The webpages of AntarcticGlaciers.org hopefully provide a useful information resource for both students and teachers. However, there are also lots of free downloads and interactive resources available on the internet. This webpage has a number of resources suitable for GCSE and A-Level Geography and Geoscience teachers.
Make sure to check out the teaching resources and interactive maps that we have developed about the Glaciation of Patagonia. There are photographs and examples of the different landforms, gifs and images, and there is an interactive ArcGIS Online map to explore, all freely available.
If you want to brush up on your own glaciological knowledge, then there are hundreds of text books to choose from. However, two of the best are:
- Glaciers and Glaciation. Benn and Evans, 2010
- Glacial Geology: Ice sheets and Landforms. Bennett and Glasser 2009
The IPCC Fifth Assessment Report has numerous datasets about glaciers, ice caps and climate change, all of which are relevant to the schools curriculum. The Summary for Policy Makers is quick and digestible. If you want more detail, there is a whole chapter on Observations: Cryosphere.
Quaternary Glaciations: Extent and Chronology
This book by Elsevier (Ehlers and Gibbard, 2011; Quaternary Glaciations: extent and chronology, a closer look) is rather expensive, but they have made the GIS data and maps freely available to anyone. You can download the shapefiles of the Last Glacial Maximum for the whole world from the Booksite. I made the map below quickly just using the files provided on the Booksite.
Nasa produce thousands of satellite images and make them freely available. Use EarthExplorer to find satellite images.
An easier way to do it might be to use the Image of the Day feature on the NASA website. These images often are GeoTiffs that can be downloaded straight into a GIS for analysis and mapping. Here is a great example of the North Patagonian Icefield.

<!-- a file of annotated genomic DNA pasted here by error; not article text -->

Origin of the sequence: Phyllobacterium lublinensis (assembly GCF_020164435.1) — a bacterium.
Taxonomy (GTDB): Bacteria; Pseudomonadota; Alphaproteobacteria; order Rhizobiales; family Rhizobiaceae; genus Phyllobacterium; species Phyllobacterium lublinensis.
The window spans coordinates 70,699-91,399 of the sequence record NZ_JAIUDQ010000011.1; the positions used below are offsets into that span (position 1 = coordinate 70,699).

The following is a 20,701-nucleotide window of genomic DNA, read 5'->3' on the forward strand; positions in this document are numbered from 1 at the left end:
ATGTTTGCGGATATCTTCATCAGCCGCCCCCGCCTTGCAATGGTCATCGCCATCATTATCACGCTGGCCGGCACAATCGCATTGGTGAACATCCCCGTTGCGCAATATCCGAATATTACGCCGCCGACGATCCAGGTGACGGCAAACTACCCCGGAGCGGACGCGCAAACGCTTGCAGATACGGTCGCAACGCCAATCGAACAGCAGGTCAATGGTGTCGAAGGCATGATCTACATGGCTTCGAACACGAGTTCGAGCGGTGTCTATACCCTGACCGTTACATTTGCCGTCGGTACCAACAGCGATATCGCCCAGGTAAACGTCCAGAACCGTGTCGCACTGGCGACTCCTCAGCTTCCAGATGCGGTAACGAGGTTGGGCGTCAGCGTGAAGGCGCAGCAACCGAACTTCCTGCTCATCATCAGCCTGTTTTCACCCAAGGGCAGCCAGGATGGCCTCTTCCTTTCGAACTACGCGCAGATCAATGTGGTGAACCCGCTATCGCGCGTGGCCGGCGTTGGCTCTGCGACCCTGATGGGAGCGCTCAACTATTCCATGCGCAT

In the higher resolution image from the website, the moraines and geomorphic features around the ice mass are clearly visible, and are easily mapped directly in the GIS.
There are lots of great pages for you to explore here. For example, here is an explainer, with figures, of the Larsen Ice Shelf collapse.
LIMA: Landsat Image Mosaic of Antarctica
A number of maps of Antarctica are available to download and print off for free from LIMA. They include the Landsat Image Mosaic of Antarctica, a beautiful map you can explore in a GIS.
IBCSO (International Bathymetric Chart of the Southern Ocean)
The IBCSO website provides information on sea floor topography. Users can download a PDF chart or Geotiff data of the entire ocean floor.
When using any data from the IBCSO project please cite:
Arndt, J.E., H. W. Schenke, M. Jakobsson, F. Nitsche, G. Buys, B. Goleby, M. Rebesco, F. Bohoyo, J.K. Hong, J. Black, R. Greku, G. Udintsev, F. Barrios, W. Reynoso-Peralta, T. Morishita, R. Wigley, “The International Bathymetric Chart of the Southern Ocean (IBCSO) Version 1.0 – A new bathymetric compilation covering circum-Antarctic waters”, Geophysical Research Letters, doi: 10.1002/grl.50413
The Glaciers Online website has an excellent photo-glossary that you can encourage the students to explore.
Other web resources
- There is a wide variety of teacher resources on the NSIDC website.
- All about Glaciers (NSIDC)
- Discovering Antarctica
- Your Climate Your Life
See more suggestions on my Links page.
One way to get students involved and engaged is to get them to make a glacier using Glacier Goo. This tried and tested method is fun and exciting, and you can encourage the students to think about deformation and glacier movement processes, as well as ablation and accumulation.
There are many glacier goo recipes around. The National Association of Geoscience Teachers has some good resources.